The Comparative Effectiveness of Regulatory Approaches and the Impact of Advertising on Propensity for Problem Gambling
Responsible Gambling Fund, 2011
88 Pages Posted: 23 Apr 2012
Date Written: October 1, 2011
This report, commissioned by the Responsible Gambling Fund (subsequently merged into the Responsible Gambling Trust), provides an overview of the state of research in relation to two fields: the comparative effectiveness of regulatory approaches and the impact of advertising on propensity for problem gambling. Additionally, it offers a set of recommendations to help steer future research.
Upon an extensive literature review, the report concludes that there is no published empirical evidence currently available which directly addresses the comparative effectiveness of regulatory approaches to gambling. At the time of writing, one interdisciplinary and cross-jurisdictional pan-European research project was however under way. In the absence of direct empirical evidence, the question was essentially only addressed in opinion papers where some scholars argue for responsible gambling policies based on informed consumer choices and others for more restrictive state intervention. Notably, these opinions correlate with the scholars’ view on gambling more generally, that is, whether gambling is seen as inherently addictive or not. There is growing evidence for social adaptation processes, that is, that people seem to adapt to the exposure to games of chance. The report identifies a need for closer collaboration between researchers from social sciences and the legal disciplines as well as gambling regulators.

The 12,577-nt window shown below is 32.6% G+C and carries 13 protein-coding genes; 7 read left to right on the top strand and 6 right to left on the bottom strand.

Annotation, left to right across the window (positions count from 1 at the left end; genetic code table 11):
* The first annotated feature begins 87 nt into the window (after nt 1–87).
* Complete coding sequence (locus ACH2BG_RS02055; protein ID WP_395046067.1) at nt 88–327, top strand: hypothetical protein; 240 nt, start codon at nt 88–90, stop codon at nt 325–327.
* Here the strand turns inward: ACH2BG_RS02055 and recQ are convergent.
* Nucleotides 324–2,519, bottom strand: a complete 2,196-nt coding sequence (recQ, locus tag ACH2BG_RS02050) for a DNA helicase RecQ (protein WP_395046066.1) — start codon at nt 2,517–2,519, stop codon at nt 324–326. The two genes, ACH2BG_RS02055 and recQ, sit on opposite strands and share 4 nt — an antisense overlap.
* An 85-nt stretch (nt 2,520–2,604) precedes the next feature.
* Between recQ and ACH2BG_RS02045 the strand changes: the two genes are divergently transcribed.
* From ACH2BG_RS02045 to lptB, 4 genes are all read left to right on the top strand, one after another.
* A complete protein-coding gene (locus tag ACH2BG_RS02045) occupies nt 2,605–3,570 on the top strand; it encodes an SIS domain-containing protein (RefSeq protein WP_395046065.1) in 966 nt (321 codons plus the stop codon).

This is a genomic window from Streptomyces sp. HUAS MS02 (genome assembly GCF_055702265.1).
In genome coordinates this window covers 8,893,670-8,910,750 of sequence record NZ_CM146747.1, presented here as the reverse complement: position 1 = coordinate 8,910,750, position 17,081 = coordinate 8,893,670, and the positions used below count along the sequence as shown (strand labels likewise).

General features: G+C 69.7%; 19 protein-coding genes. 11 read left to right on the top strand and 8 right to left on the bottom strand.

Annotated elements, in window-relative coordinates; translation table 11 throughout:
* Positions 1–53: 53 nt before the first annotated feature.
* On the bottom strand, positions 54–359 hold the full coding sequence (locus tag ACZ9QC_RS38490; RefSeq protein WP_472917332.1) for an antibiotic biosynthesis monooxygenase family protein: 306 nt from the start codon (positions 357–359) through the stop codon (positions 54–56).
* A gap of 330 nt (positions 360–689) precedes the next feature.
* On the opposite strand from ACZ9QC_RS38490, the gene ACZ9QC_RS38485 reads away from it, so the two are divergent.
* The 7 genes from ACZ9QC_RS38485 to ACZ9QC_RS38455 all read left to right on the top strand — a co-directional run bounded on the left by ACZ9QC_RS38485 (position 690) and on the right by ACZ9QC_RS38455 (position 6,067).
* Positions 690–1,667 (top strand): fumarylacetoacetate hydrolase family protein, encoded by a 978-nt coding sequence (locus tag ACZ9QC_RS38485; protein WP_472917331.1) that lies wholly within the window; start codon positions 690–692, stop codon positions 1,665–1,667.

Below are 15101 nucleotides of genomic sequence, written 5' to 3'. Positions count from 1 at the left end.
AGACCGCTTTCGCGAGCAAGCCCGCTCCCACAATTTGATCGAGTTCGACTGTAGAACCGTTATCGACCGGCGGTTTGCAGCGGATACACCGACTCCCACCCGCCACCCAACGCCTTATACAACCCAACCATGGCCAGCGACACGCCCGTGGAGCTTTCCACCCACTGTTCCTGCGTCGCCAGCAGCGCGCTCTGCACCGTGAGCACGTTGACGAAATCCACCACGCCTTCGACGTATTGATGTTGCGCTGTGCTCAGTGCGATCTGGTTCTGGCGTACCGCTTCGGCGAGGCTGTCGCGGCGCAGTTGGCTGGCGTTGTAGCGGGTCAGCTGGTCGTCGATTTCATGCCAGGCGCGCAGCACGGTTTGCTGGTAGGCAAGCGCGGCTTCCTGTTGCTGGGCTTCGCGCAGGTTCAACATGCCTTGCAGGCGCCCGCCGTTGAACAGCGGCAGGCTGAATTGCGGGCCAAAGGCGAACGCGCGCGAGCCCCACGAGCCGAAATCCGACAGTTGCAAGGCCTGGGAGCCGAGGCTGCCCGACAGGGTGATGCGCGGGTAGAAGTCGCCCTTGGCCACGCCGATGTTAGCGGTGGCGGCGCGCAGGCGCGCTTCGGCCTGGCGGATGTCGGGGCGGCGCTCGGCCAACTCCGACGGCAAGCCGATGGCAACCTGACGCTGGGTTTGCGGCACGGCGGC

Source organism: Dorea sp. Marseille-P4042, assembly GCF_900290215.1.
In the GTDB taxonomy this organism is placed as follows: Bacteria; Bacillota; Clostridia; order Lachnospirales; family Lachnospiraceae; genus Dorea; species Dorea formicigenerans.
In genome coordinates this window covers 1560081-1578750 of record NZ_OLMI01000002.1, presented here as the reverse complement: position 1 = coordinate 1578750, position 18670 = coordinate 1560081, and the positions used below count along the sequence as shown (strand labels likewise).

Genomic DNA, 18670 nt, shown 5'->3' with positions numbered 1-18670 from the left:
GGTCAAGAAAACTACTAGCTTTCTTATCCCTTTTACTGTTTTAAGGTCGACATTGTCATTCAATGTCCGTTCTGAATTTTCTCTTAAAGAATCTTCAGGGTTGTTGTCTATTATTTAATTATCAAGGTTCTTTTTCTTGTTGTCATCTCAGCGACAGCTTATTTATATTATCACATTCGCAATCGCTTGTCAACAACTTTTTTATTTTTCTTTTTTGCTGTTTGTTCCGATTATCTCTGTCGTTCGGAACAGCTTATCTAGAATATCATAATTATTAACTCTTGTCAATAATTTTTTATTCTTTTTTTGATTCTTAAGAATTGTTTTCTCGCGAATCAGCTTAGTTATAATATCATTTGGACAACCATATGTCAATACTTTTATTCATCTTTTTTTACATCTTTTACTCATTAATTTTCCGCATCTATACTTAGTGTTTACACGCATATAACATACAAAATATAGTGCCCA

With regard to the impact of advertising on propensity for problem gambling the report notes from the outset that measuring this impact is highly complex. The literature suggests that the overall impact of advertising on problem gambling among the general population may generally be overestimated. Nevertheless, there is some empirical evidence showing that advertising can influence perceptions of gambling and the messages in gambling advertising should therefore be closely assessed, in particular in relation to vulnerable groups like adolescents or problem gamblers. Several studies show that adolescents are particularly receptive to (positive and negative) messages and images transported in advertising and counter-advertising. Similarly, studies show that some pathological gamblers experience gambling advertising as an external impulse that triggers them to re-engage in gambling.
Keywords: gambling, advertising, problem gambling, regulation, effectiveness, pathological gambling, disordered gambling, EU, UK
Suggested Citation: Suggested Citation